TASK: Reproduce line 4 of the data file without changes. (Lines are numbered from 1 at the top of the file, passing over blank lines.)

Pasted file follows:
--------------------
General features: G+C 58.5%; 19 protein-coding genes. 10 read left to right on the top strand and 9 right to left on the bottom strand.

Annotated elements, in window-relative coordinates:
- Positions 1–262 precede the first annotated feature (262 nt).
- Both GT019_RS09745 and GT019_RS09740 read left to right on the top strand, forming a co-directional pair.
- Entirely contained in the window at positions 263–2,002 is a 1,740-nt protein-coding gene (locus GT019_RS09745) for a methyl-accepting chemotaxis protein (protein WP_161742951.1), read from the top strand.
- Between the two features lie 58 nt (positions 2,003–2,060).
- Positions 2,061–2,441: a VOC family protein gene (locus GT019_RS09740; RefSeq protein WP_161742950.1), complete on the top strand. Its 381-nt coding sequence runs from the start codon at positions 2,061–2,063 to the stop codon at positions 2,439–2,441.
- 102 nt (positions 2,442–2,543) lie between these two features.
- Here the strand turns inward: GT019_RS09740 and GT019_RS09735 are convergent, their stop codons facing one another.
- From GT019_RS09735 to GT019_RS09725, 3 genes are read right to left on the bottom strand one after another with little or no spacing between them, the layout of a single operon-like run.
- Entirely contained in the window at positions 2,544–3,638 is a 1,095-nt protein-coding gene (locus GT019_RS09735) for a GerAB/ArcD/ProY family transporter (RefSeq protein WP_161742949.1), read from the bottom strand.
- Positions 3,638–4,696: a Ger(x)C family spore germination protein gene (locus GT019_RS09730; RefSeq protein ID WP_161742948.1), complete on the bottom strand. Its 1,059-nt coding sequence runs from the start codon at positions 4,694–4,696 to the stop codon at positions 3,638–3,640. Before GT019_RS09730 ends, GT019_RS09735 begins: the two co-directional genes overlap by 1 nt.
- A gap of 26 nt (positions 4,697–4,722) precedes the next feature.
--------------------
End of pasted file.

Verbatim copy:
- Both GT019_RS09745 and GT019_RS09740 read left to right on the top strand, forming a co-directional pair.